The New Yorker Who Carried Taliesin Back Home
Among many stories told at this lively celebration of the later work of Edgar Tafel, FAIA – a natural and engaging raconteur, he was also the subject of quite a few tales over the years – his frequent collaborator Robert Silman related one about the decision to study under Frank Lloyd Wright at Taliesin. Young Tafel had been unimpressed with what he heard as a student in NYU’s architecture program (now defunct) during the 1930s: “These professors don’t know what they’re talking about,” he groused to relatives. Then his aunt saw a newspaper article on the Taliesin Fellowship. What it didn’t say, Silman added, was that “they paid Wright to work for him.” The financial obstacle was considerable, but Wright’s reply to Tafel’s application was something anyone young, talented, ambitious, and shallow-pocketed would want to hear: “Pay what you can, but come.” That exchange, we all now know, changed his life. It also put him, for better or worse, in the orbit of the mentor he would always call “Mr. Wright.” After striking out on his own in 1941 (not without friction, but never with an irreparable break), Tafel contributed distinguished buildings to New York City and other locations, particularly in the religious, academic, residential, and community-service sectors. He worked and lived, Silman noted, with his Wright books constantly open. For the notoriously Manhattan-phobic master, meetings with his old apprentice “Mr. Tafel” may have been the sole unmixed blessing during his stays at the Plaza Hotel. Tafel also developed a second career writing and lecturing about his association with Wright after closing down his solo practice in 1986.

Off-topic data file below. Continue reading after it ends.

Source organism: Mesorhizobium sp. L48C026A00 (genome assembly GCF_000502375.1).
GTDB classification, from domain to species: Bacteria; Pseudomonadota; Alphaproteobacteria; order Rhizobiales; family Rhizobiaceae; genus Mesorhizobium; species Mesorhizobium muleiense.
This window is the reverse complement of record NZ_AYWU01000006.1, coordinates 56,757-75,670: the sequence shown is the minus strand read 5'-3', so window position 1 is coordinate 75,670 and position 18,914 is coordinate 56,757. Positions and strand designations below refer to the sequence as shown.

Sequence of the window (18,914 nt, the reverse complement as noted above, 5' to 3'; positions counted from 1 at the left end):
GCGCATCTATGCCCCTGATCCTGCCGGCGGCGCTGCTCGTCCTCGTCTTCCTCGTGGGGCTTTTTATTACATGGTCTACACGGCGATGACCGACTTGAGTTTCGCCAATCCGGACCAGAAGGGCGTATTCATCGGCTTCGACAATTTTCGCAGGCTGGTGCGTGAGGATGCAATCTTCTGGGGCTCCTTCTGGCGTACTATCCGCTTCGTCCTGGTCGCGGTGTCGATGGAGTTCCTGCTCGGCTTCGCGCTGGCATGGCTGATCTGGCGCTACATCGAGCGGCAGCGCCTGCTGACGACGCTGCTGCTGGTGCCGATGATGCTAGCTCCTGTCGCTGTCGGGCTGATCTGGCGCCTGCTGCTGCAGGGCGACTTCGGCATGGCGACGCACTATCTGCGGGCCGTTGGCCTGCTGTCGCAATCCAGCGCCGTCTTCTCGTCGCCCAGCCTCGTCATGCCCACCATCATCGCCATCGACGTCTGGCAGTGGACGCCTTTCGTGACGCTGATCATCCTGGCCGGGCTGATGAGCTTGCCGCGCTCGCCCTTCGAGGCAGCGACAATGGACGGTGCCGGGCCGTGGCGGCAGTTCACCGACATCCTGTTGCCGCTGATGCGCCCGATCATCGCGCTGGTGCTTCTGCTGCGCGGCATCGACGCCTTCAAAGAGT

“A part of him never left Taliesin,” Silman commented, raising the unanswerable question of whether the association held him back in certain respects. Tafel’s strong sense of social mission and his delight in bringing quirky, broadly allusive touches to modern buildings on large and small scales add up to a distinctive approach that cannot be reduced to its undeniable chief influence; neither can he be seen apart from it. Tafel, as Caroline Rob Zaleski discussed in thorough detail, brought Wright’s visual language to SUNY Geneseo, where he was involved for a decade in planning that Nelson Rockefeller-era upstate campus (alongside Rolf Myller, Richard Snibbe, and Einar Lindholm), and designing several major buildings. He served as associate-in-charge on the three-winged Fine Arts Building, whose double-height atrium hints at Wright’s Larkin Building (1906-1950) in nearby Buffalo. “I was bothered by an enormous problem of identity,” Zaleski quoted Tafel saying, reluctant either to be wholly overshadowed or to dissociate himself. Wright explicitly spoke of himself as a spiritual second father to Tafel (as to other Fellows), with stronger obligations than mere “blood” parents could claim. With such burdens and benefits intertwined, their combined weight is scarcely imaginable.